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Texas Standard

In ‘Blue Heron Suite,’ Sarah Jarosz Finds Calm On The Texas Coast

sarah_jarosz.jpg
Kaitlyn Raitz
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Singer-songwriter Sarah Jarosz.

From Texas Standard:

A new album by Wimberley native Sarah Jarosz is a deeply personal one, inspired by her family’s time vacationing on the Texas Gulf Coast and her mother’s battle with cancer.

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Courtesy Sarah Jarosz
Album cover for Sarah Jarosz's "Blue Heron Suite."

Jarosz told Texas Standard that “Blue Heron Suite” is, in part, an homage to Port Aransas – not a “polished” place, she admits, but one that holds special meaning. It was one of the first places she traveled with her family outside of her hometown. Memories of the birds that are part of the landscape were an entree into writing about her mother – and about not being with her while she underwent breast cancer treatment a few years ago.

It was really intense and I needed a place to put all of that, all of those feelings of just feeling so far away from her while she was going through this really intense thing,” Jarosz said.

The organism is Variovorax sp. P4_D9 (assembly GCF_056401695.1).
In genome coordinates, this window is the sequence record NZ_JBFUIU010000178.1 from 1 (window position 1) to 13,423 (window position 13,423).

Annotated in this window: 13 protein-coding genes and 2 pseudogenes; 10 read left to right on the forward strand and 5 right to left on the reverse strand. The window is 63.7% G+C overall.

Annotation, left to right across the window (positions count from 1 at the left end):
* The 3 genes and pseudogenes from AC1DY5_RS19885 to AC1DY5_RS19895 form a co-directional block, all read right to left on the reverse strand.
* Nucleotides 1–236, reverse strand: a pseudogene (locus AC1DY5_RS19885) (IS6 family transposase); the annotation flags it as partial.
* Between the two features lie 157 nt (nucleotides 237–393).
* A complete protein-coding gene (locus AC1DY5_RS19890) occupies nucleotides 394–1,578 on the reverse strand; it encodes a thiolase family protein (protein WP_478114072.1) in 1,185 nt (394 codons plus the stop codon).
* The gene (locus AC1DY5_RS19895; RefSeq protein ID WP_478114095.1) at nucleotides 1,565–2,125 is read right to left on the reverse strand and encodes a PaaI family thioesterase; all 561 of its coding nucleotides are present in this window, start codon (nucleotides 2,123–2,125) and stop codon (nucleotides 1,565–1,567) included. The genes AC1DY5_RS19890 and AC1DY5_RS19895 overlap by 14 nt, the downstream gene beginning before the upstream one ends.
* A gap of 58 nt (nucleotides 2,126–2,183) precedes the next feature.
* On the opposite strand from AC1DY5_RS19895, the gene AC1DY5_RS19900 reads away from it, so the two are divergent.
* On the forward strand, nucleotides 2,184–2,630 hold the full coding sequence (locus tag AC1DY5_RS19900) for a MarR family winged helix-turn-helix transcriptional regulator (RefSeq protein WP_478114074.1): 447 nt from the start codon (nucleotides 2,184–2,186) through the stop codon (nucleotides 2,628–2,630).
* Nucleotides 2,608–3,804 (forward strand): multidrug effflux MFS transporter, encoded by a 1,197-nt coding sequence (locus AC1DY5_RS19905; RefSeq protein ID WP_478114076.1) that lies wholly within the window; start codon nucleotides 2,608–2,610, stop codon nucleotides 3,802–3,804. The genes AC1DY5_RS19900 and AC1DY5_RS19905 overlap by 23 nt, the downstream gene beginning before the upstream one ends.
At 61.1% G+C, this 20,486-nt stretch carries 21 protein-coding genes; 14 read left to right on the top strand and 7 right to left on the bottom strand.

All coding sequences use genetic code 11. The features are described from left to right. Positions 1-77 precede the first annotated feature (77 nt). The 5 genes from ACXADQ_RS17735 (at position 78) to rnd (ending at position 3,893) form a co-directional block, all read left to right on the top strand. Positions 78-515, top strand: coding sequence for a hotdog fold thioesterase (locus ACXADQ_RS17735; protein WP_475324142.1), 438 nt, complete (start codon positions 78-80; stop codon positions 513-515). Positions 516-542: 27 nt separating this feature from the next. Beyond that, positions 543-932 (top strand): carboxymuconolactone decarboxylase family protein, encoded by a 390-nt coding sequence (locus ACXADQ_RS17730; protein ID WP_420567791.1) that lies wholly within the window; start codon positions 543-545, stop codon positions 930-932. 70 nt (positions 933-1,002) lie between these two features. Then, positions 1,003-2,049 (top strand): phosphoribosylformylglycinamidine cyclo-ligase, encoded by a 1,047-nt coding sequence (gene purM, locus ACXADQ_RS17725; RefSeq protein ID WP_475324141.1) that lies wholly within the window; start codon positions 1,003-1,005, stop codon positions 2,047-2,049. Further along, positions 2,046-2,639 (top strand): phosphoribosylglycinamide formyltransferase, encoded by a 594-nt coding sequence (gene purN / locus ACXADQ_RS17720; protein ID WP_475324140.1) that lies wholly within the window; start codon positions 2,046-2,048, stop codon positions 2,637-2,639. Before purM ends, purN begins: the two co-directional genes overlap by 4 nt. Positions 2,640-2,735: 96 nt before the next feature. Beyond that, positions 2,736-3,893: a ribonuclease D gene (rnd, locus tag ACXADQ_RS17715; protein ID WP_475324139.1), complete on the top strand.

Jarosz was touring at the time, and felt conflicted about continuing to play shows while her mother was getting chemotherapy and radiation. Ultimately, Jarosz’s mother encouraged her to keep those commitments.

My decision not to just put everything on hold was based on the fact that my dad was at home and with her and recently retired and he could be with her throughout all that intense treatment. And she was kind of saying, like, it’s going to be better for me if you’re out there doing your thing … which is incredible,” she said.

In “Blue Heron Suite,” Jarosz looks back on that time with some perspective. The great blue herons she sings about bring her back to the many walks on the beach she took with her mom – memories she treasures today.

“A lot of the other birds had this, like, frantic energy. And the blue herons have this very stoic, calm, strong nature which really stands out in that place,” Jarosz said. “Those birds kind of came to be a symbol of hope and grace and strength and tough times.”

Jarosz confronted the prospect of losing her mother and how painful that would be. She says she wanted to capture the intensity of the “mother-child connection” in the album as plainly as possible – without too much artifice or poetry.

“Just trying to get to the root of that … and just say it like it is,” she said.

Like many other songwriters, Jarosz says she uses the songwriting process to bring herself solace. Now, she hopes the finished album will bring others solace, too.

“Initially you’re almost speaking to yourself and then you hope that that will connect to other people as well,” she said.

Jarosz’s mother has been in remission for three years. Jarosz says after five years, she will be “in the clear,” and for that, she’s “very, very thankful.”

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